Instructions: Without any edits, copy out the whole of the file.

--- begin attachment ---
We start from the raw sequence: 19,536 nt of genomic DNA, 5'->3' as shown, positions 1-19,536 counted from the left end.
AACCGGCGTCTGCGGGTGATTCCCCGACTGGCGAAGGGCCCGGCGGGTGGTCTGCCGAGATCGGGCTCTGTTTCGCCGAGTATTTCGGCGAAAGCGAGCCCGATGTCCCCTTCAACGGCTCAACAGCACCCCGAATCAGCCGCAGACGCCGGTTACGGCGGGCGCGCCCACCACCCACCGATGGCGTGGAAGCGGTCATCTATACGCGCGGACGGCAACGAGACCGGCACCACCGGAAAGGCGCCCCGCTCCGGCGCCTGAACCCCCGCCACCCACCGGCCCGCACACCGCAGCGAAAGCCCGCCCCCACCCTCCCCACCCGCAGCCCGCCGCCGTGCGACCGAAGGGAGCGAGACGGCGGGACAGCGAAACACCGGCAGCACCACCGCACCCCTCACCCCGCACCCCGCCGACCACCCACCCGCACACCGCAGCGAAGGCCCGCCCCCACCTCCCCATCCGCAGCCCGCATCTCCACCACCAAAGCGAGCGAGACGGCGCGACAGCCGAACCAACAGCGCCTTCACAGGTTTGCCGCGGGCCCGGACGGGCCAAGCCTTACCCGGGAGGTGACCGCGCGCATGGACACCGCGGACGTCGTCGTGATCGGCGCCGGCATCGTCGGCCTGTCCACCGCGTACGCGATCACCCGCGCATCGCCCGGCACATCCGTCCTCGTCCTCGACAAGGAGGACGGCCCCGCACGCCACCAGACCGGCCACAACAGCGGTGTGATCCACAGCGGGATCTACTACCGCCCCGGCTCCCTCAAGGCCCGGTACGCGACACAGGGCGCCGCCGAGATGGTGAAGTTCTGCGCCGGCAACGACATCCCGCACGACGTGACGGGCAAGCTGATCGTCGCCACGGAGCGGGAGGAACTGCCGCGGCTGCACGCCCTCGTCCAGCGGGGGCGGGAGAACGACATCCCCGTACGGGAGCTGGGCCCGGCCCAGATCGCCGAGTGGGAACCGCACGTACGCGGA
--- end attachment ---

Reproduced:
We start from the raw sequence: 19,536 nt of genomic DNA, 5'->3' as shown, positions 1-19,536 counted from the left end.
AACCGGCGTCTGCGGGTGATTCCCCGACTGGCGAAGGGCCCGGCGGGTGGTCTGCCGAGATCGGGCTCTGTTTCGCCGAGTATTTCGGCGAAAGCGAGCCCGATGTCCCCTTCAACGGCTCAACAGCACCCCGAATCAGCCGCAGACGCCGGTTACGGCGGGCGCGCCCACCACCCACCGATGGCGTGGAAGCGGTCATCTATACGCGCGGACGGCAACGAGACCGGCACCACCGGAAAGGCGCCCCGCTCCGGCGCCTGAACCCCCGCCACCCACCGGCCCGCACACCGCAGCGAAAGCCCGCCCCCACCCTCCCCACCCGCAGCCCGCCGCCGTGCGACCGAAGGGAGCGAGACGGCGGGACAGCGAAACACCGGCAGCACCACCGCACCCCTCACCCCGCACCCCGCCGACCACCCACCCGCACACCGCAGCGAAGGCCCGCCCCCACCTCCCCATCCGCAGCCCGCATCTCCACCACCAAAGCGAGCGAGACGGCGCGACAGCCGAACCAACAGCGCCTTCACAGGTTTGCCGCGGGCCCGGACGGGCCAAGCCTTACCCGGGAGGTGACCGCGCGCATGGACACCGCGGACGTCGTCGTGATCGGCGCCGGCATCGTCGGCCTGTCCACCGCGTACGCGATCACCCGCGCATCGCCCGGCACATCCGTCCTCGTCCTCGACAAGGAGGACGGCCCCGCACGCCACCAGACCGGCCACAACAGCGGTGTGATCCACAGCGGGATCTACTACCGCCCCGGCTCCCTCAAGGCCCGGTACGCGACACAGGGCGCCGCCGAGATGGTGAAGTTCTGCGCCGGCAACGACATCCCGCACGACGTGACGGGCAAGCTGATCGTCGCCACGGAGCGGGAGGAACTGCCGCGGCTGCACGCCCTCGTCCAGCGGGGGCGGGAGAACGACATCCCCGTACGGGAGCTGGGCCCGGCCCAGATCGCCGAGTGGGAACCGCACGTACGCGGA